POSTED: Sunday, February 3, 2013 - 9:06pm
UPDATED: Monday, February 4, 2013 - 11:05am
CNN — Super Bowl XLVII ground to a halt early in the third quarter Sunday night, when about half of the lights in the Superdome went out.
Lights in the New Orleans stadium's upper tier went dark with the Baltimore Ravens leading the San Francisco 49ers 28-6, minutes after the Ravens' Jacoby Jones ran back the kickoff that opened the second half a record 108 yards for a touchdown.
About 10 minutes later, an announcement inside the Superdome indicated that the lights would be restored "momentarily." A short time later, lights began coming back on incrementally.
During the outage and the slow restoration of lights, players stayed on the field, talking to one another and stretching, waiting for play to resume. Spectators largely followed requests to remain in their seats.
Jeff Darlington, a reporter for the league-funded NFL Network, tweeted out a picture showing "the outside lights ... completely out. Very, very eerie."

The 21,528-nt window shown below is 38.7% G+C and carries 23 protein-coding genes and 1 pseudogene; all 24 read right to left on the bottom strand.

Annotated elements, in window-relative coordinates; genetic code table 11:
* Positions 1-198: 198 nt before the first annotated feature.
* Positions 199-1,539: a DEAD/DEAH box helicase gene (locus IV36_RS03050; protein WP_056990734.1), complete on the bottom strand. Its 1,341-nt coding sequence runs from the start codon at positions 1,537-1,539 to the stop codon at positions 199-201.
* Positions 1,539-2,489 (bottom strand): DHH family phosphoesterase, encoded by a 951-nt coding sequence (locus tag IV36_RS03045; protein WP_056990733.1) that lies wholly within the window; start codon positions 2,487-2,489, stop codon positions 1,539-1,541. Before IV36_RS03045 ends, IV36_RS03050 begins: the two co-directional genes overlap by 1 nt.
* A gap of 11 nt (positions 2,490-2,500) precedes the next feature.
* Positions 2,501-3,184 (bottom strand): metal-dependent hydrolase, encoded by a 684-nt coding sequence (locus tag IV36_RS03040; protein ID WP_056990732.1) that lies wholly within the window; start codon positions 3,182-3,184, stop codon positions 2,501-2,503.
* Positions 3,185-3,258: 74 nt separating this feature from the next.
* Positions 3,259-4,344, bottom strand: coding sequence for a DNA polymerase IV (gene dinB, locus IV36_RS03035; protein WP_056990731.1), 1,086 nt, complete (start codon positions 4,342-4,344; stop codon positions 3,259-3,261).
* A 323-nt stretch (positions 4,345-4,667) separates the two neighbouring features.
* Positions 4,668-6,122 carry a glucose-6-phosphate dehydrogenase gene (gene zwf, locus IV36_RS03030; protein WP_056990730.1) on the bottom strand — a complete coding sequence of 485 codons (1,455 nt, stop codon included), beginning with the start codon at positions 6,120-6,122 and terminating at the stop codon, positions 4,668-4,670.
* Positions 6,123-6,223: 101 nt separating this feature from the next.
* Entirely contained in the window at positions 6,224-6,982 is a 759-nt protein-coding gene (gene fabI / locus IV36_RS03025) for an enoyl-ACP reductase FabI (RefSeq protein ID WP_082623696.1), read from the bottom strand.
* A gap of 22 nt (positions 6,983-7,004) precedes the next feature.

A spokesman for Entergy, the utility that powers the Superdome and much of the area, said the problem was confined to the stadium itself.
"We are providing power to the dome," said Entergy spokesman Philip Allison. "Power in (the rest of) New Orleans is fine."
Play finally resumed at 8:10 p.m. (9:10 p.m. ET), about 35 minutes after the last play according to CBS, which broadcast the game.
The NFL subsequently issued a brief statement that acknowledged the problem but did not say what happened: "Stadium authorities are investigating the cause of the power outage."
Superdome spokesman Eric Eagan, meanwhile, was even more succinct, saying, "We sincerely apologize for the incident."
Whatever the reason, the restoration of the lights seemed to energize the 49ers.
In about 10 minutes on the play clock, the 49ers notched three scores -- a 31-yard touchdown reception by Michael Crabtree, a 6-yard touchdown run by Frank Gore and a 34-yard field goal by David Akers -- to tighten a once-daunting gap and make the score 28-23 at the end of the third quarter.
CNN's Jeff Kepnes, Greg Botelho, Jillian Martin and Chandler Friedman contributed to this report.